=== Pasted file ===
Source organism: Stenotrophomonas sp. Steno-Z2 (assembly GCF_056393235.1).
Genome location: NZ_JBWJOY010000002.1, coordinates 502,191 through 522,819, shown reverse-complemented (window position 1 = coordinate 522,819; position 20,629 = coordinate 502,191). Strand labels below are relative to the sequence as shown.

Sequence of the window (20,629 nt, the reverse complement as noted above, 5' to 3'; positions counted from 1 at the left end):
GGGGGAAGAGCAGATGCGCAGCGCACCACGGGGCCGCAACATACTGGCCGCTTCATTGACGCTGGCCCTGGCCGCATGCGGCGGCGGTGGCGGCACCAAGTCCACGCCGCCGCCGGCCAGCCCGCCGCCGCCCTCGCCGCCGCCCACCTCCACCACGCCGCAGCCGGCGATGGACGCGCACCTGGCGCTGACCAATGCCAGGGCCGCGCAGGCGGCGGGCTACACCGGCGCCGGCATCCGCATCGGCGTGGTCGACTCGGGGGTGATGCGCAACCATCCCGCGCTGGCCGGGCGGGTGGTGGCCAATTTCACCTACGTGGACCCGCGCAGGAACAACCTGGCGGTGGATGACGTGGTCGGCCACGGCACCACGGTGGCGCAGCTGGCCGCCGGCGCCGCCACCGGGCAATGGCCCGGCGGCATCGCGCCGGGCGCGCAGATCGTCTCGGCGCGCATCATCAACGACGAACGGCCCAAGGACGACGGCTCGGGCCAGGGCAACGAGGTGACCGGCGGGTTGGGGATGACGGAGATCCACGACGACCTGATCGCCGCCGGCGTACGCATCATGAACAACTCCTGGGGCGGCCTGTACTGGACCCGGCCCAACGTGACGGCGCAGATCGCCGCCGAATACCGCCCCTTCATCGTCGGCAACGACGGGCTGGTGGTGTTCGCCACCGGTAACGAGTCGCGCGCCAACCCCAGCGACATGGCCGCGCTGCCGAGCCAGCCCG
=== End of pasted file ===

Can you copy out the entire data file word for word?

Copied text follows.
Source organism: Stenotrophomonas sp. Steno-Z2 (assembly GCF_056393235.1).
Genome location: NZ_JBWJOY010000002.1, coordinates 502,191 through 522,819, shown reverse-complemented (window position 1 = coordinate 522,819; position 20,629 = coordinate 502,191). Strand labels below are relative to the sequence as shown.

Sequence of the window (20,629 nt, the reverse complement as noted above, 5' to 3'; positions counted from 1 at the left end):
GGGGGAAGAGCAGATGCGCAGCGCACCACGGGGCCGCAACATACTGGCCGCTTCATTGACGCTGGCCCTGGCCGCATGCGGCGGCGGTGGCGGCACCAAGTCCACGCCGCCGCCGGCCAGCCCGCCGCCGCCCTCGCCGCCGCCCACCTCCACCACGCCGCAGCCGGCGATGGACGCGCACCTGGCGCTGACCAATGCCAGGGCCGCGCAGGCGGCGGGCTACACCGGCGCCGGCATCCGCATCGGCGTGGTCGACTCGGGGGTGATGCGCAACCATCCCGCGCTGGCCGGGCGGGTGGTGGCCAATTTCACCTACGTGGACCCGCGCAGGAACAACCTGGCGGTGGATGACGTGGTCGGCCACGGCACCACGGTGGCGCAGCTGGCCGCCGGCGCCGCCACCGGGCAATGGCCCGGCGGCATCGCGCCGGGCGCGCAGATCGTCTCGGCGCGCATCATCAACGACGAACGGCCCAAGGACGACGGCTCGGGCCAGGGCAACGAGGTGACCGGCGGGTTGGGGATGACGGAGATCCACGACGACCTGATCGCCGCCGGCGTACGCATCATGAACAACTCCTGGGGCGGCCTGTACTGGACCCGGCCCAACGTGACGGCGCAGATCGCCGCCGAATACCGCCCCTTCATCGTCGGCAACGACGGGCTGGTGGTGTTCGCCACCGGTAACGAGTCGCGCGCCAACCCCAGCGACATGGCCGCGCTGCCGAGCCAGCCCG